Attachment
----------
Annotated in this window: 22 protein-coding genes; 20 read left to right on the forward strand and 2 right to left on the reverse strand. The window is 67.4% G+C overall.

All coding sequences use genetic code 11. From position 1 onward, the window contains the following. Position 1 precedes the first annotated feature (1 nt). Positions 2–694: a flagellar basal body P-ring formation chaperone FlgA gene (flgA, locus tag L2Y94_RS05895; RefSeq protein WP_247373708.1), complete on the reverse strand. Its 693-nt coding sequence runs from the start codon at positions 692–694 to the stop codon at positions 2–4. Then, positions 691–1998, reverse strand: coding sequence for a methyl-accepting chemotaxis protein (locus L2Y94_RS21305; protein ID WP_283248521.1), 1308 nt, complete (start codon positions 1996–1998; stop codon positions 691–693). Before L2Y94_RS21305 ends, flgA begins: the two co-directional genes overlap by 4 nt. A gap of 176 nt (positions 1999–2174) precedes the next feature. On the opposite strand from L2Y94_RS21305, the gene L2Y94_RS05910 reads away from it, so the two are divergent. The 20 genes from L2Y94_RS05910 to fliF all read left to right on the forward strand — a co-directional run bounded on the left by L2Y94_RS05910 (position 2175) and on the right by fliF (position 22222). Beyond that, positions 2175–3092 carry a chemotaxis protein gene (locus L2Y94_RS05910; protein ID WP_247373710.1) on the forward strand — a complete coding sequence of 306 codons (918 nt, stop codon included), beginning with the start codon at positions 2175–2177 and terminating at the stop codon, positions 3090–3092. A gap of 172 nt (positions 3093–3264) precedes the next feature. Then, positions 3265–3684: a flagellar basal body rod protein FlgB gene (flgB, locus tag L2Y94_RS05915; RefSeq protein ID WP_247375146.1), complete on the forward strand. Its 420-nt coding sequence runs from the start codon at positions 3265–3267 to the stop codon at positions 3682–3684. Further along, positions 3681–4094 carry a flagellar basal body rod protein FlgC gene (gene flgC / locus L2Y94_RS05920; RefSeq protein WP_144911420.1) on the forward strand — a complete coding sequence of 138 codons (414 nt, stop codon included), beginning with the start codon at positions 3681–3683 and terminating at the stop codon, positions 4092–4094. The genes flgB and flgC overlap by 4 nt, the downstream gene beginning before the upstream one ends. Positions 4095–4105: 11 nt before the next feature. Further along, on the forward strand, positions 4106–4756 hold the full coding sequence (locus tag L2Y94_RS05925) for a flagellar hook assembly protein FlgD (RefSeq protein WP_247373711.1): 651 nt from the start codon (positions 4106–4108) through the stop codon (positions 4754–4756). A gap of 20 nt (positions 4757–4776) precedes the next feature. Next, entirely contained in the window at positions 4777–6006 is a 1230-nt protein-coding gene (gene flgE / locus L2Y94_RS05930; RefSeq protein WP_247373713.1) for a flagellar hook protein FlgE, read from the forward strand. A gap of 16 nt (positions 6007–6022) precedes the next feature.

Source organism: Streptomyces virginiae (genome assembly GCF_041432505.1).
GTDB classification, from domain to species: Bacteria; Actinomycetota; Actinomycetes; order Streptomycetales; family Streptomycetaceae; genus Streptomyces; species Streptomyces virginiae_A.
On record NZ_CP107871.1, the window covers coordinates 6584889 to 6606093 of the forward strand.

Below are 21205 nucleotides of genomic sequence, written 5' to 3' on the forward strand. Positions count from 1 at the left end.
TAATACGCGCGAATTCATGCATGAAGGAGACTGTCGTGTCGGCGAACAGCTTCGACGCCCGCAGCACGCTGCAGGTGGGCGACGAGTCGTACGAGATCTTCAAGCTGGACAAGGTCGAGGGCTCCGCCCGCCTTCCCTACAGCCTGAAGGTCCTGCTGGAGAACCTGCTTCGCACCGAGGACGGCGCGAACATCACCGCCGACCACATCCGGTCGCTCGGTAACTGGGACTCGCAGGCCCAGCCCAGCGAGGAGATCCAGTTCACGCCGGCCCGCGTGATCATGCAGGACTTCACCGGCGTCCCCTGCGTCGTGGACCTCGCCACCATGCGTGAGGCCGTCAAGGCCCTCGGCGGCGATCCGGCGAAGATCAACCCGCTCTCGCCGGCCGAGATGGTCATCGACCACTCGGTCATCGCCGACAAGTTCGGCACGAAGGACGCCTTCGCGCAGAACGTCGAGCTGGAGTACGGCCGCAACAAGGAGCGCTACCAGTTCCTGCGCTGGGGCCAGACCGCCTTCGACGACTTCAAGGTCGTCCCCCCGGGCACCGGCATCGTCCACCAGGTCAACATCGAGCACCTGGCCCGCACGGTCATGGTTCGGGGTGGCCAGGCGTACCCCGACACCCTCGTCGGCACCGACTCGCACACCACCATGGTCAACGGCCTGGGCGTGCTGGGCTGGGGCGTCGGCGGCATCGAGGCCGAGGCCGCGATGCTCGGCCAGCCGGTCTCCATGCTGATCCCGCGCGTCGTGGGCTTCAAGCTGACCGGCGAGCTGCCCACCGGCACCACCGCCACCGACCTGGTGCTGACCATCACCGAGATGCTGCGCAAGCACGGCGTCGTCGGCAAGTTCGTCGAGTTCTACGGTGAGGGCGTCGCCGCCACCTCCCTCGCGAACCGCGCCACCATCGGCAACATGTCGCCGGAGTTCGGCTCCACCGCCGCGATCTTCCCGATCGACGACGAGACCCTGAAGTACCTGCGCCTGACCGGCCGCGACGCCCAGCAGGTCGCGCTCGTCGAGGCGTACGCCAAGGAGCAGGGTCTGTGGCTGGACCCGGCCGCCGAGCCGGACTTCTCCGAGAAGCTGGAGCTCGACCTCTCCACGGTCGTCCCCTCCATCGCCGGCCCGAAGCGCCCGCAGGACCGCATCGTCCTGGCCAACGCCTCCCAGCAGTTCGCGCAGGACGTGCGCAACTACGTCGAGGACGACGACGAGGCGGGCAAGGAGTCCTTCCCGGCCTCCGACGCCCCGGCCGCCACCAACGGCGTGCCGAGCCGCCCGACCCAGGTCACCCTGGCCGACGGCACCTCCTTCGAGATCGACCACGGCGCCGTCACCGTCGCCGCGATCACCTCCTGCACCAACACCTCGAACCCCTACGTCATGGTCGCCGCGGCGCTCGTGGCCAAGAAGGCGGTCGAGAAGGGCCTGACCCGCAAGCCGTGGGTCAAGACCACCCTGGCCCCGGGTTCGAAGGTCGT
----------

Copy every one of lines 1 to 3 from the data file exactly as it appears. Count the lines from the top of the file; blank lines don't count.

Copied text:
Annotated in this window: 22 protein-coding genes; 20 read left to right on the forward strand and 2 right to left on the reverse strand. The window is 67.4% G+C overall.

All coding sequences use genetic code 11. From position 1 onward, the window contains the following. Position 1 precedes the first annotated feature (1 nt). Positions 2–694: a flagellar basal body P-ring formation chaperone FlgA gene (flgA, locus tag L2Y94_RS05895; RefSeq protein WP_247373708.1), complete on the reverse strand. Its 693-nt coding sequence runs from the start codon at positions 692–694 to the stop codon at positions 2–4. Then, positions 691–1998, reverse strand: coding sequence for a methyl-accepting chemotaxis protein (locus L2Y94_RS21305; protein ID WP_283248521.1), 1308 nt, complete (start codon positions 1996–1998; stop codon positions 691–693). Before L2Y94_RS21305 ends, flgA begins: the two co-directional genes overlap by 4 nt. A gap of 176 nt (positions 1999–2174) precedes the next feature. On the opposite strand from L2Y94_RS21305, the gene L2Y94_RS05910 reads away from it, so the two are divergent. The 20 genes from L2Y94_RS05910 to fliF all read left to right on the forward strand — a co-directional run bounded on the left by L2Y94_RS05910 (position 2175) and on the right by fliF (position 22222). Beyond that, positions 2175–3092 carry a chemotaxis protein gene (locus L2Y94_RS05910; protein ID WP_247373710.1) on the forward strand — a complete coding sequence of 306 codons (918 nt, stop codon included), beginning with the start codon at positions 2175–2177 and terminating at the stop codon, positions 3090–3092. A gap of 172 nt (positions 3093–3264) precedes the next feature. Then, positions 3265–3684: a flagellar basal body rod protein FlgB gene (flgB, locus tag L2Y94_RS05915; RefSeq protein ID WP_247375146.1), complete on the forward strand. Its 420-nt coding sequence runs from the start codon at positions 3265–3267 to the stop codon at positions 3682–3684. Further along, positions 3681–4094 carry a flagellar basal body rod protein FlgC gene (gene flgC / locus L2Y94_RS05920; RefSeq protein WP_144911420.1) on the forward strand — a complete coding sequence of 138 codons (414 nt, stop codon included), beginning with the start codon at positions 3681–3683 and terminating at the stop codon, positions 4092–4094. The genes flgB and flgC overlap by 4 nt, the downstream gene beginning before the upstream one ends. Positions 4095–4105: 11 nt before the next feature. Further along, on the forward strand, positions 4106–4756 hold the full coding sequence (locus tag L2Y94_RS05925) for a flagellar hook assembly protein FlgD (RefSeq protein WP_247373711.1): 651 nt from the start codon (positions 4106–4108) through the stop codon (positions 4754–4756). A gap of 20 nt (positions 4757–4776) precedes the next feature. Next, entirely contained in the window at positions 4777–6006 is a 1230-nt protein-coding gene (gene flgE / locus L2Y94_RS05930; RefSeq protein WP_247373713.1) for a flagellar hook protein FlgE, read from the forward strand. A gap of 16 nt (positions 6007–6022) precedes the next feature.

Source organism: Streptomyces virginiae (genome assembly GCF_041432505.1).